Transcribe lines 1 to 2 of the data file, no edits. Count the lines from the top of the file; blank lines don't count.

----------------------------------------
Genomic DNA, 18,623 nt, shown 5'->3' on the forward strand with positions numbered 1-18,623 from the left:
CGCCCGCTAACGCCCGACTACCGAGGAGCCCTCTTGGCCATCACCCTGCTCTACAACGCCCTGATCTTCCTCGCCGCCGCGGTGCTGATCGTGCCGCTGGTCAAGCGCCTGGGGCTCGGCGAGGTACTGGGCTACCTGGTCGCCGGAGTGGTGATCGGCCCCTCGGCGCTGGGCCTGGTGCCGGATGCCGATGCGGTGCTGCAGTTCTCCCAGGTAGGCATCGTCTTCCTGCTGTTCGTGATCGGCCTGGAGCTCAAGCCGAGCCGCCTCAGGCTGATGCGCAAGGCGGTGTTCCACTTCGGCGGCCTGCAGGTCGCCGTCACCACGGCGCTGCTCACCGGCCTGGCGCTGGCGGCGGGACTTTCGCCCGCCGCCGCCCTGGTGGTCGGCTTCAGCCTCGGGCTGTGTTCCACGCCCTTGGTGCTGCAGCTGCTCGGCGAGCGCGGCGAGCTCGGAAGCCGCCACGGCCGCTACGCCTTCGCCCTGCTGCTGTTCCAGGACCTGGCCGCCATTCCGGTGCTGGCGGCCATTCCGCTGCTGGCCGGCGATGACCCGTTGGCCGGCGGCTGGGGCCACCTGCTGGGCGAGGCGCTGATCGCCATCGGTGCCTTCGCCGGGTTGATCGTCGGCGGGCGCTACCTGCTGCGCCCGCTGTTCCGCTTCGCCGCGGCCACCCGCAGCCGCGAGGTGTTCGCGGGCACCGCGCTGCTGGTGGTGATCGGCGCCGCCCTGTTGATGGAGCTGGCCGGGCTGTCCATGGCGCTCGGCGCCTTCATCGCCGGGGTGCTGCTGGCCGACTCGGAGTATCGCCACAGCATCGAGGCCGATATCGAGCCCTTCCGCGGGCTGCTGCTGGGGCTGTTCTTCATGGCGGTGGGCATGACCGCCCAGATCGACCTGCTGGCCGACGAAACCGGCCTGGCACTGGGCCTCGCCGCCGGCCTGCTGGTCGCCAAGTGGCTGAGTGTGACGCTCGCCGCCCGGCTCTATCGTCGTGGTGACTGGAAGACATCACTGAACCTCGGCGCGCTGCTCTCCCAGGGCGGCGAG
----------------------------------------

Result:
Genomic DNA, 18,623 nt, shown 5'->3' on the forward strand with positions numbered 1-18,623 from the left:
CGCCCGCTAACGCCCGACTACCGAGGAGCCCTCTTGGCCATCACCCTGCTCTACAACGCCCTGATCTTCCTCGCCGCCGCGGTGCTGATCGTGCCGCTGGTCAAGCGCCTGGGGCTCGGCGAGGTACTGGGCTACCTGGTCGCCGGAGTGGTGATCGGCCCCTCGGCGCTGGGCCTGGTGCCGGATGCCGATGCGGTGCTGCAGTTCTCCCAGGTAGGCATCGTCTTCCTGCTGTTCGTGATCGGCCTGGAGCTCAAGCCGAGCCGCCTCAGGCTGATGCGCAAGGCGGTGTTCCACTTCGGCGGCCTGCAGGTCGCCGTCACCACGGCGCTGCTCACCGGCCTGGCGCTGGCGGCGGGACTTTCGCCCGCCGCCGCCCTGGTGGTCGGCTTCAGCCTCGGGCTGTGTTCCACGCCCTTGGTGCTGCAGCTGCTCGGCGAGCGCGGCGAGCTCGGAAGCCGCCACGGCCGCTACGCCTTCGCCCTGCTGCTGTTCCAGGACCTGGCCGCCATTCCGGTGCTGGCGGCCATTCCGCTGCTGGCCGGCGATGACCCGTTGGCCGGCGGCTGGGGCCACCTGCTGGGCGAGGCGCTGATCGCCATCGGTGCCTTCGCCGGGTTGATCGTCGGCGGGCGCTACCTGCTGCGCCCGCTGTTCCGCTTCGCCGCGGCCACCCGCAGCCGCGAGGTGTTCGCGGGCACCGCGCTGCTGGTGGTGATCGGCGCCGCCCTGTTGATGGAGCTGGCCGGGCTGTCCATGGCGCTCGGCGCCTTCATCGCCGGGGTGCTGCTGGCCGACTCGGAGTATCGCCACAGCATCGAGGCCGATATCGAGCCCTTCCGCGGGCTGCTGCTGGGGCTGTTCTTCATGGCGGTGGGCATGACCGCCCAGATCGACCTGCTGGCCGACGAAACCGGCCTGGCACTGGGCCTCGCCGCCGGCCTGCTGGTCGCCAAGTGGCTGAGTGTGACGCTCGCCGCCCGGCTCTATCGTCGTGGTGACTGGAAGACATCACTGAACCTCGGCGCGCTGCTCTCCCAGGGCGGCGAG